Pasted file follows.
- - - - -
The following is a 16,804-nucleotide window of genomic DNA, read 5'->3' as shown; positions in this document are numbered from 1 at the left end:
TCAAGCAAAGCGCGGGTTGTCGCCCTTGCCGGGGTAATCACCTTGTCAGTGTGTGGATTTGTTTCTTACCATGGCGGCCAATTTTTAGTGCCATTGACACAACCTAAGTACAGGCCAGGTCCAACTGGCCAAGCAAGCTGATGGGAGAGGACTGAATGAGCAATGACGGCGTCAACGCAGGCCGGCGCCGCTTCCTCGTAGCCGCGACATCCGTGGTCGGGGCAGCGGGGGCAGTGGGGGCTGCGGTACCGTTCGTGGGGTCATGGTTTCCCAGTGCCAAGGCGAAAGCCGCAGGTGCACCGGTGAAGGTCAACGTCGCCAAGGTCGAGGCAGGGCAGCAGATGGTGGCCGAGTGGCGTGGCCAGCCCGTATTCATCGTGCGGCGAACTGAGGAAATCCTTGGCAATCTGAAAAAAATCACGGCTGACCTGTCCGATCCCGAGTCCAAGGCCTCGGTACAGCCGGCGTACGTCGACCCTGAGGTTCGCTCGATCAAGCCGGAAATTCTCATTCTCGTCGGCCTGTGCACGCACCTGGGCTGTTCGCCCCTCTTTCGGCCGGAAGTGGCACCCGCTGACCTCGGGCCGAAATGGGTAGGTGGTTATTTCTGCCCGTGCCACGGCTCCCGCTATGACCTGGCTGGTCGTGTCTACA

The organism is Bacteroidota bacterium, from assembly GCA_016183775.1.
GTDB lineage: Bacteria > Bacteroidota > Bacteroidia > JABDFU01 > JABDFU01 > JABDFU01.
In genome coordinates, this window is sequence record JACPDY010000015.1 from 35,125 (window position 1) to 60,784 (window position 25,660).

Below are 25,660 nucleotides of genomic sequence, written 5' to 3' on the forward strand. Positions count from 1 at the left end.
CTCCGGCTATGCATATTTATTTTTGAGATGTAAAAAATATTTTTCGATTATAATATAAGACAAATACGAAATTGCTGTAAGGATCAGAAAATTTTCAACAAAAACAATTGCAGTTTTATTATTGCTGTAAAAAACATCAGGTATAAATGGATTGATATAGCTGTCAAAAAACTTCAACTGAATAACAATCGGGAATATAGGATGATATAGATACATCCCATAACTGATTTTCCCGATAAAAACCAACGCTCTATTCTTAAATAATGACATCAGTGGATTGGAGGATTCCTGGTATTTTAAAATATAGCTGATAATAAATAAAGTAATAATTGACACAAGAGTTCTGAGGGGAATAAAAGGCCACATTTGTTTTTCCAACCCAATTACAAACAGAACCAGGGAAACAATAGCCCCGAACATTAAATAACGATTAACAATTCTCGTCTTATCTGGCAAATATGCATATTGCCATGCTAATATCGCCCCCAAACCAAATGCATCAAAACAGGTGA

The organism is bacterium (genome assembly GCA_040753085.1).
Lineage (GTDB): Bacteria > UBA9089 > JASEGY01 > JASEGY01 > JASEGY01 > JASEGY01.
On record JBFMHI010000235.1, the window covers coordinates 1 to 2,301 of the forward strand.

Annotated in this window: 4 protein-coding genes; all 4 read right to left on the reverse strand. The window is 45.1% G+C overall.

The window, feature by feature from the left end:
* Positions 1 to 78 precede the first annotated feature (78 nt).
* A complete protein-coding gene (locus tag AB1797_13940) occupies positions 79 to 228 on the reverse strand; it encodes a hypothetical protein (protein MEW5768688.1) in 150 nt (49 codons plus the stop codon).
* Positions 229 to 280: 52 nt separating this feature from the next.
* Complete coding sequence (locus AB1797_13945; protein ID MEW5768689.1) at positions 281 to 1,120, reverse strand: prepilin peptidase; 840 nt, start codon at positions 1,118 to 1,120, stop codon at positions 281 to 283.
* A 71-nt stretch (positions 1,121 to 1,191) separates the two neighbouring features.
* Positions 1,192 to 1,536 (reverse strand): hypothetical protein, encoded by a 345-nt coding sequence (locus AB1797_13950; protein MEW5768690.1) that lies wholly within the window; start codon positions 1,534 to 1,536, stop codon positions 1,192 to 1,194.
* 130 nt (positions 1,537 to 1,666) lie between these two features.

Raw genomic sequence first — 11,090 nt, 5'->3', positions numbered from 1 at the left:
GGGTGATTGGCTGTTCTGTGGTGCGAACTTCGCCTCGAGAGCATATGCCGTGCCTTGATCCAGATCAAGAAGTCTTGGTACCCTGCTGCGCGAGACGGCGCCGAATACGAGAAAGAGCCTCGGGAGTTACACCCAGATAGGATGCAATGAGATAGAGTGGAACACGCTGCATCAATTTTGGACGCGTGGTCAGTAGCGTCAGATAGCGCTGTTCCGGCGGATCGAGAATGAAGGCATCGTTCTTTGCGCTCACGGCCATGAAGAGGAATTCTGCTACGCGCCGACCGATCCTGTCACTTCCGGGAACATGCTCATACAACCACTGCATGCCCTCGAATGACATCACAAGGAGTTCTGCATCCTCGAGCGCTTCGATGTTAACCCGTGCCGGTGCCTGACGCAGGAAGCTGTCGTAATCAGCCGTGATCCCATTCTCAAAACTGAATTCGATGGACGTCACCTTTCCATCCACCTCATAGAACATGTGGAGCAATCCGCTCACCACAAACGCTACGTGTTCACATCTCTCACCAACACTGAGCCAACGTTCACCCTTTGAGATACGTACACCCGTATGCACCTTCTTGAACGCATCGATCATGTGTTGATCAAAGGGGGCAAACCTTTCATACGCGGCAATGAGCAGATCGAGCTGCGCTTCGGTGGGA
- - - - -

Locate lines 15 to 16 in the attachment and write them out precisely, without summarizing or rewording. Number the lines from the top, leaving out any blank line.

* Positions 229 to 280: 52 nt separating this feature from the next.
* Complete coding sequence (locus AB1797_13945; protein ID MEW5768689.1) at positions 281 to 1,120, reverse strand: prepilin peptidase; 840 nt, start codon at positions 1,118 to 1,120, stop codon at positions 281 to 283.